Mental Health and the Theater Arts
How being in a public performance can help your mental health
Sandy Brower, NYC Regional Leader, Field Organizer, NYAPRS
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On May 8, 1997 on the way from work I unfortunately fell down a flight of steps and never made callbacks for the show I eventually was supposed to be in. I had broken both my hands and had to have surgery on my right hand and wrist because it didn't heal right. Someone told me not to audition for the show. The day before surgery I decided to do the show anyway, but it was too late because the part was given to someone else. If I had to do it again, I would not have listened to that person though they meant well.
Because of my failure to make the show, I was stuck in the house with my totally abusive father who caused me to have my first psychotic breakdown, which caused me to have my first hospitalization of August that year. My father had not wanted to take me to physical therapy and had blamed me for the accident I had at work.
I had been diagnosed with different things, but mostly I am diagnosed with bipolar disorder, which, at that time was very difficult because I was in and out of the hospital along with having tried to commit suicide and having those awful thoughts. I also had thoughts about killing my parents, especially my father.
While in the psychiatric hospital, I had done improvisational theater for most of the time except when I had to be taken out because I had an episode in the middle of a workshop. Afterwards, I did the workshop again and performed off of the hospital grounds.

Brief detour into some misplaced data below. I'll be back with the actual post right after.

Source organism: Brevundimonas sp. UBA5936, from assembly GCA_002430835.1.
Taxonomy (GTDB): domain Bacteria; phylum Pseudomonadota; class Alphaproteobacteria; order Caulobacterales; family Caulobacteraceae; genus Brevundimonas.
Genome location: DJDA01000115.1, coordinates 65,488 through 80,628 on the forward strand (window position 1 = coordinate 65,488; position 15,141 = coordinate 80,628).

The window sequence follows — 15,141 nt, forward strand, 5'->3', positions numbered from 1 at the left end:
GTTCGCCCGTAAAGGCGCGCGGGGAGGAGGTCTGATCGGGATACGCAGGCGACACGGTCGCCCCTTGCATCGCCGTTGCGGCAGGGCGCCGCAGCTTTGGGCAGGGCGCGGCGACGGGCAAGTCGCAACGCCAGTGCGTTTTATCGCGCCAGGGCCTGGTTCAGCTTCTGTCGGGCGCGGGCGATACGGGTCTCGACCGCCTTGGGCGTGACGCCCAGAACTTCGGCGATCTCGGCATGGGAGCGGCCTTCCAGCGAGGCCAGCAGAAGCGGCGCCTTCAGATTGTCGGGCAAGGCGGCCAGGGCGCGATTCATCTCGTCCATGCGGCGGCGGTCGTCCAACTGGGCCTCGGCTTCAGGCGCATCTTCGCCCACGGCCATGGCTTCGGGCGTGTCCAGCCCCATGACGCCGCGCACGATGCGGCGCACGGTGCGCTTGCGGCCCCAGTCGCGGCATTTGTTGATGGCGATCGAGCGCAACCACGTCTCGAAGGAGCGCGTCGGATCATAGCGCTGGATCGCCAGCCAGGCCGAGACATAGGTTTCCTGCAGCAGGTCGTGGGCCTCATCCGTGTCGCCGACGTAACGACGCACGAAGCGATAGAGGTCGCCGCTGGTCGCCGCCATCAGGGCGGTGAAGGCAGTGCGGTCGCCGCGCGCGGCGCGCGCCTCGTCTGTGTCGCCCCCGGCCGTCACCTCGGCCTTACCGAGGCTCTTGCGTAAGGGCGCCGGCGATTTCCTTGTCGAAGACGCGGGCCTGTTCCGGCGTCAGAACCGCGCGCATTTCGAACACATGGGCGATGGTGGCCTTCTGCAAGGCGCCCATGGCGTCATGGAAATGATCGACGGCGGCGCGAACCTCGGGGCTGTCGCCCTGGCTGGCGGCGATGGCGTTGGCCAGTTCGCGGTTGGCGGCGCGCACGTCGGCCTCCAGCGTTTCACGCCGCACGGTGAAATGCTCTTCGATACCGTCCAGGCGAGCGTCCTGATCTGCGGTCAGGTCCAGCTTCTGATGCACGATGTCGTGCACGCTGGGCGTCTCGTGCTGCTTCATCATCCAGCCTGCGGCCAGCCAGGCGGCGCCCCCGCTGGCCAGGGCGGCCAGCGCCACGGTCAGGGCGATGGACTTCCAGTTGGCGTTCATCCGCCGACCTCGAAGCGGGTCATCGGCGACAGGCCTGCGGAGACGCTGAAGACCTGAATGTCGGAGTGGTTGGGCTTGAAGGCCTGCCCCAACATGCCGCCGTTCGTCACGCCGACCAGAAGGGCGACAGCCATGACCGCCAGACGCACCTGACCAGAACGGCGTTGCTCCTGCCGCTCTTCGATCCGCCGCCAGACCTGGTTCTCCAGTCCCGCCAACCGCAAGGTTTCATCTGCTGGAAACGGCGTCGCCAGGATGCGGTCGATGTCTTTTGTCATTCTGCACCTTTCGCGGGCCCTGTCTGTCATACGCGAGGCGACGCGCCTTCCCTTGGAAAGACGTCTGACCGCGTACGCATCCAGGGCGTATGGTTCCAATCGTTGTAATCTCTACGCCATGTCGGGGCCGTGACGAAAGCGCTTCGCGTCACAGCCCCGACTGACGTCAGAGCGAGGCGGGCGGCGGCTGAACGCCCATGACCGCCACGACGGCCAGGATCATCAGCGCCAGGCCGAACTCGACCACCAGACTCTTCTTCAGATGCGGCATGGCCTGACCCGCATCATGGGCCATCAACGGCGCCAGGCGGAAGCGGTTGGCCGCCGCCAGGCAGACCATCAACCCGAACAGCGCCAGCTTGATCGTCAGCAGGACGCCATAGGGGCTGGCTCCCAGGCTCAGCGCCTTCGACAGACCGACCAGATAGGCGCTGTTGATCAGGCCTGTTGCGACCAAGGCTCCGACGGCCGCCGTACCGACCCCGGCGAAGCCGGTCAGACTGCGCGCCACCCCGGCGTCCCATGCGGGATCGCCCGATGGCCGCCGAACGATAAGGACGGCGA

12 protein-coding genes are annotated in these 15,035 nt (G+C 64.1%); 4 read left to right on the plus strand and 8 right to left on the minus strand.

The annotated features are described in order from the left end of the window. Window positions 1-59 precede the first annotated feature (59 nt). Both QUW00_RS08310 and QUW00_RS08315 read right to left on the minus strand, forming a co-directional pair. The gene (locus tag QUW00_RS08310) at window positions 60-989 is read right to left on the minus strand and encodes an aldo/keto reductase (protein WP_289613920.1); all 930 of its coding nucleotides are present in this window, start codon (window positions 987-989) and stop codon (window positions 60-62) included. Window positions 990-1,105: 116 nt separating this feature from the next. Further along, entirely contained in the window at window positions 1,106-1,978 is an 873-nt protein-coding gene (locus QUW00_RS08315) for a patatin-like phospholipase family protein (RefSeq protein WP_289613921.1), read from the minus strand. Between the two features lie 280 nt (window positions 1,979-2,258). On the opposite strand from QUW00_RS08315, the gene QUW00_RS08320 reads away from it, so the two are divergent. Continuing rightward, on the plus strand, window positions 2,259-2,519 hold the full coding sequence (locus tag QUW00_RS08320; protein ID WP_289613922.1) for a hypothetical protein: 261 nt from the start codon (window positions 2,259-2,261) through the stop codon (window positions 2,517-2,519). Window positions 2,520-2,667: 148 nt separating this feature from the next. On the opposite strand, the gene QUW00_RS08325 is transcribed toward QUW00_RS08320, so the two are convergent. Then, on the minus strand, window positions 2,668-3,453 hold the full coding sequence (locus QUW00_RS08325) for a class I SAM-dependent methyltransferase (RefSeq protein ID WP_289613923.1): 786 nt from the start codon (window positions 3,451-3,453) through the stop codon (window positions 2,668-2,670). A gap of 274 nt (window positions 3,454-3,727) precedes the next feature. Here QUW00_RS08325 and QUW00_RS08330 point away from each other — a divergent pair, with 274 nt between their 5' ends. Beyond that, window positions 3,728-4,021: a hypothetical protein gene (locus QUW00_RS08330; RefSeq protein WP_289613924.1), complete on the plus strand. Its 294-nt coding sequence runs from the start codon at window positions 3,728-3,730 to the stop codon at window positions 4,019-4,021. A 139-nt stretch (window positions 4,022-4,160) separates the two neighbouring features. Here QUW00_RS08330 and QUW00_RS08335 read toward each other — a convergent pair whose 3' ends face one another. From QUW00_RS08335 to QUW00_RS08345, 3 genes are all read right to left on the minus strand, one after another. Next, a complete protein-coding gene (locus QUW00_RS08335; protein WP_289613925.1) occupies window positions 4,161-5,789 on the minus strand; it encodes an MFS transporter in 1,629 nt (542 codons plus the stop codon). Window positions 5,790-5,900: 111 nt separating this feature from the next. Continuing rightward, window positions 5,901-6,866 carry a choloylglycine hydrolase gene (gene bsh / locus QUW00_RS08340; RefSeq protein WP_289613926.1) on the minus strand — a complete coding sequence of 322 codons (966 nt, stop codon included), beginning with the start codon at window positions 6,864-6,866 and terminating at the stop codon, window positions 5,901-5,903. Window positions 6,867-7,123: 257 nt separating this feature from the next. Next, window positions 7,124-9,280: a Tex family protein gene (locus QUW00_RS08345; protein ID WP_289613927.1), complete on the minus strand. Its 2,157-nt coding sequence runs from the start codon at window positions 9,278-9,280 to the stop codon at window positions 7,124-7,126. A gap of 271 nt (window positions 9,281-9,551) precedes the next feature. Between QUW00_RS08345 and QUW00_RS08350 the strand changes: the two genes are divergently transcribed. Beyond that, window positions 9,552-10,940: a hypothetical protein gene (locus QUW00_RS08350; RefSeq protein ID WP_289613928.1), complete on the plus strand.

After I left the hospital, the performance group came to my first day program and I got to perform there too. Afterwards, I found another improv group that toured different plays and even got to narrate at a church. A different group came to my second day program. I have both groups on my theater resume.
A year after I moved to New York, I found out about a clubhouse which caters to people who have mental health issues called Community Access. I have been with Community Access since March 25, 2003 and sang in several talent shows and won 2nd prize in one along with winning 3rd prize in another one. I am also volunteering at a psychiatric hospital where I facilitate a group called Acting Out, which is an improv group too. I do that so that patients of psychiatry are not inhibited to do what they want to do after they leave the hospital.
On March 3rd of this year I tried out for Heights Players' production of Carousel and will be in the musical ensemble after not performing for almost 12 years!
Theater is great therapy for anyone with a mental health issue. It's helping me to deal with the death of my mom who died last year. As a matter of fact, I am dedicating the song from the show Never Walk Alone because I loved her so much.
You get to meet people of all walks of life and they don't treat you different just because you have a mental health issue. As a matter of fact, they are quite friendly. Also, I will be walking for mental health thanks to NAMI New York City Metro on May 10th starting at the South Street Seaport. You can come to and donate as little as a dollar because numbers of people is just as important as cash money. At the walk you will get to meet people from all walks of life and you do not have to be ashamed of having a mental illness because no one there will treat you differently.
My performance will be later that same day. I have a lot of my fellow mental health advocates along with staff from Community Access clubhouse coming to see me perform.
To see Sandy Brower perform, just call (718) 237-2752. Performance dates are May 2nd to May 8th . The address is 26 Willow Place in Brooklyn Heights.
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